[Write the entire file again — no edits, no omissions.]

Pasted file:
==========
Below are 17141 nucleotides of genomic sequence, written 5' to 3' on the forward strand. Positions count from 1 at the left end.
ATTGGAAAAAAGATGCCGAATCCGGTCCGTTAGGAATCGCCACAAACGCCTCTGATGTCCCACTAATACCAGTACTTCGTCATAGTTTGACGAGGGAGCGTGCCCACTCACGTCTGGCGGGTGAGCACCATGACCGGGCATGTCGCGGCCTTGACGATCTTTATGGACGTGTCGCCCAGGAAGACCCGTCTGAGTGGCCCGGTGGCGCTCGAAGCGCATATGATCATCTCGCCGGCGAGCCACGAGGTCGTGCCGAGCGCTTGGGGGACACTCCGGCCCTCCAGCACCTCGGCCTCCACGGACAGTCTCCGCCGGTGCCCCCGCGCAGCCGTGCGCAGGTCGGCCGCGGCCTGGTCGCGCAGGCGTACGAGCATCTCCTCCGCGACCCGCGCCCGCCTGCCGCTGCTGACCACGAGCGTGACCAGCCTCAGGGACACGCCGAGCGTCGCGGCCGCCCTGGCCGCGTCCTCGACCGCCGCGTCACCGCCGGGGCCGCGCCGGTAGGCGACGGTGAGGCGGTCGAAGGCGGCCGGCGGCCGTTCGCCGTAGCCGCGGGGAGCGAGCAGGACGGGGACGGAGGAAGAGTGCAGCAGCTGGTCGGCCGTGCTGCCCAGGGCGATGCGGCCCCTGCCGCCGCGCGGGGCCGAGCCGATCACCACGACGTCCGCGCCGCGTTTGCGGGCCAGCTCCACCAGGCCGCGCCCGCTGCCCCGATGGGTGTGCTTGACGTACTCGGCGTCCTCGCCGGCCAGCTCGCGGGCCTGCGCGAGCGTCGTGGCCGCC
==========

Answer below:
Below are 17141 nucleotides of genomic sequence, written 5' to 3' on the forward strand. Positions count from 1 at the left end.
ATTGGAAAAAAGATGCCGAATCCGGTCCGTTAGGAATCGCCACAAACGCCTCTGATGTCCCACTAATACCAGTACTTCGTCATAGTTTGACGAGGGAGCGTGCCCACTCACGTCTGGCGGGTGAGCACCATGACCGGGCATGTCGCGGCCTTGACGATCTTTATGGACGTGTCGCCCAGGAAGACCCGTCTGAGTGGCCCGGTGGCGCTCGAAGCGCATATGATCATCTCGCCGGCGAGCCACGAGGTCGTGCCGAGCGCTTGGGGGACACTCCGGCCCTCCAGCACCTCGGCCTCCACGGACAGTCTCCGCCGGTGCCCCCGCGCAGCCGTGCGCAGGTCGGCCGCGGCCTGGTCGCGCAGGCGTACGAGCATCTCCTCCGCGACCCGCGCCCGCCTGCCGCTGCTGACCACGAGCGTGACCAGCCTCAGGGACACGCCGAGCGTCGCGGCCGCCCTGGCCGCGTCCTCGACCGCCGCGTCACCGCCGGGGCCGCGCCGGTAGGCGACGGTGAGGCGGTCGAAGGCGGCCGGCGGCCGTTCGCCGTAGCCGCGGGGAGCGAGCAGGACGGGGACGGAGGAAGAGTGCAGCAGCTGGTCGGCCGTGCTGCCCAGGGCGATGCGGCCCCTGCCGCCGCGCGGGGCCGAGCCGATCACCACGACGTCCGCGCCGCGTTTGCGGGCCAGCTCCACCAGGCCGCGCCCGCTGCCCCGATGGGTGTGCTTGACGTACTCGGCGTCCTCGCCGGCCAGCTCGCGGGCCTGCGCGAGCGTCGTGGCCGCC